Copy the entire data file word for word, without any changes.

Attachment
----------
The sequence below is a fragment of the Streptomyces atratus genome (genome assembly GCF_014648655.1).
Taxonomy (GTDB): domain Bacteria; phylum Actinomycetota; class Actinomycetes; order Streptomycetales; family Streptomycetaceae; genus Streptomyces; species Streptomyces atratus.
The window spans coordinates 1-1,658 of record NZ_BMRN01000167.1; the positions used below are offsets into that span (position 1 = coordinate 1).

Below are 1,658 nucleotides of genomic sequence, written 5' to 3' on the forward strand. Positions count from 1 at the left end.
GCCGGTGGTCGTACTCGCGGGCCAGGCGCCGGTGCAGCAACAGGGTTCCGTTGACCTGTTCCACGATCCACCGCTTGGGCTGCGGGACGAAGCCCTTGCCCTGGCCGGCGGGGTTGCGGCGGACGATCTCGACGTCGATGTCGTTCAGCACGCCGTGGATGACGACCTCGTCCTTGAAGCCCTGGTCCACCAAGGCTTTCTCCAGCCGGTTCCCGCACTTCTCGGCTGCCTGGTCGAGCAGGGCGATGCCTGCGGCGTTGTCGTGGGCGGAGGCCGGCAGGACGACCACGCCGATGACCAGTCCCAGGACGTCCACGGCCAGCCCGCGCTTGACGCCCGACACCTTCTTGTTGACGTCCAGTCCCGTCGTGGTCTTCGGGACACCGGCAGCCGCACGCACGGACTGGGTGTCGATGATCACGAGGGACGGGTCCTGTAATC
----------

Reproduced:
The sequence below is a fragment of the Streptomyces atratus genome (genome assembly GCF_014648655.1).
Taxonomy (GTDB): domain Bacteria; phylum Actinomycetota; class Actinomycetes; order Streptomycetales; family Streptomycetaceae; genus Streptomyces; species Streptomyces atratus.
The window spans coordinates 1-1,658 of record NZ_BMRN01000167.1; the positions used below are offsets into that span (position 1 = coordinate 1).

Below are 1,658 nucleotides of genomic sequence, written 5' to 3' on the forward strand. Positions count from 1 at the left end.
GCCGGTGGTCGTACTCGCGGGCCAGGCGCCGGTGCAGCAACAGGGTTCCGTTGACCTGTTCCACGATCCACCGCTTGGGCTGCGGGACGAAGCCCTTGCCCTGGCCGGCGGGGTTGCGGCGGACGATCTCGACGTCGATGTCGTTCAGCACGCCGTGGATGACGACCTCGTCCTTGAAGCCCTGGTCCACCAAGGCTTTCTCCAGCCGGTTCCCGCACTTCTCGGCTGCCTGGTCGAGCAGGGCGATGCCTGCGGCGTTGTCGTGGGCGGAGGCCGGCAGGACGACCACGCCGATGACCAGTCCCAGGACGTCCACGGCCAGCCCGCGCTTGACGCCCGACACCTTCTTGTTGACGTCCAGTCCCGTCGTGGTCTTCGGGACACCGGCAGCCGCACGCACGGACTGGGTGTCGATGATCACGAGGGACGGGTCCTGTAATC